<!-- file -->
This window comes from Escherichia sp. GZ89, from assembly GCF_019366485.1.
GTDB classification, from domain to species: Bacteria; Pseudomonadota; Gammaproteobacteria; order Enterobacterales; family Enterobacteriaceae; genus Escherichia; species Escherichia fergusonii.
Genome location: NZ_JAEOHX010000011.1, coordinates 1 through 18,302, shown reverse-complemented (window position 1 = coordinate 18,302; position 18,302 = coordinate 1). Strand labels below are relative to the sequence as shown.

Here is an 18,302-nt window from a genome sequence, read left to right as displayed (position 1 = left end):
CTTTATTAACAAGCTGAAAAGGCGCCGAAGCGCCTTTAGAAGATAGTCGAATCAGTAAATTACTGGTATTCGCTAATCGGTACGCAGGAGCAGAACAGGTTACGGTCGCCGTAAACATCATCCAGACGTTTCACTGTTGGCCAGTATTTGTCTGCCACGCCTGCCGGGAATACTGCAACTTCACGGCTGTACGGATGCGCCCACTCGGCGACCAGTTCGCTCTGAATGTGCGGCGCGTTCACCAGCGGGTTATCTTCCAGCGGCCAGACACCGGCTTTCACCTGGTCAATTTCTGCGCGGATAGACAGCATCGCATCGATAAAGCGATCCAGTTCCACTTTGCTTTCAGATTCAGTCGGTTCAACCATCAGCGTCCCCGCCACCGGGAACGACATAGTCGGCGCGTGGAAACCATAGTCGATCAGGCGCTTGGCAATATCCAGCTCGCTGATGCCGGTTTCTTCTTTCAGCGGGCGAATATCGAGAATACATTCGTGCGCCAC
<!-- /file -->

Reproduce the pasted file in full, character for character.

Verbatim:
This window comes from Escherichia sp. GZ89, from assembly GCF_019366485.1.
GTDB classification, from domain to species: Bacteria; Pseudomonadota; Gammaproteobacteria; order Enterobacterales; family Enterobacteriaceae; genus Escherichia; species Escherichia fergusonii.
Genome location: NZ_JAEOHX010000011.1, coordinates 1 through 18,302, shown reverse-complemented (window position 1 = coordinate 18,302; position 18,302 = coordinate 1). Strand labels below are relative to the sequence as shown.

Here is an 18,302-nt window from a genome sequence, read left to right as displayed (position 1 = left end):
CTTTATTAACAAGCTGAAAAGGCGCCGAAGCGCCTTTAGAAGATAGTCGAATCAGTAAATTACTGGTATTCGCTAATCGGTACGCAGGAGCAGAACAGGTTACGGTCGCCGTAAACATCATCCAGACGTTTCACTGTTGGCCAGTATTTGTCTGCCACGCCTGCCGGGAATACTGCAACTTCACGGCTGTACGGATGCGCCCACTCGGCGACCAGTTCGCTCTGAATGTGCGGCGCGTTCACCAGCGGGTTATCTTCCAGCGGCCAGACACCGGCTTTCACCTGGTCAATTTCTGCGCGGATAGACAGCATCGCATCGATAAAGCGATCCAGTTCCACTTTGCTTTCAGATTCAGTCGGTTCAACCATCAGCGTCCCCGCCACCGGGAACGACATAGTCGGCGCGTGGAAACCATAGTCGATCAGGCGCTTGGCAATATCCAGCTCGCTGATGCCGGTTTCTTCTTTCAGCGGGCGAATATCGAGAATACATTCGTGCGCCAC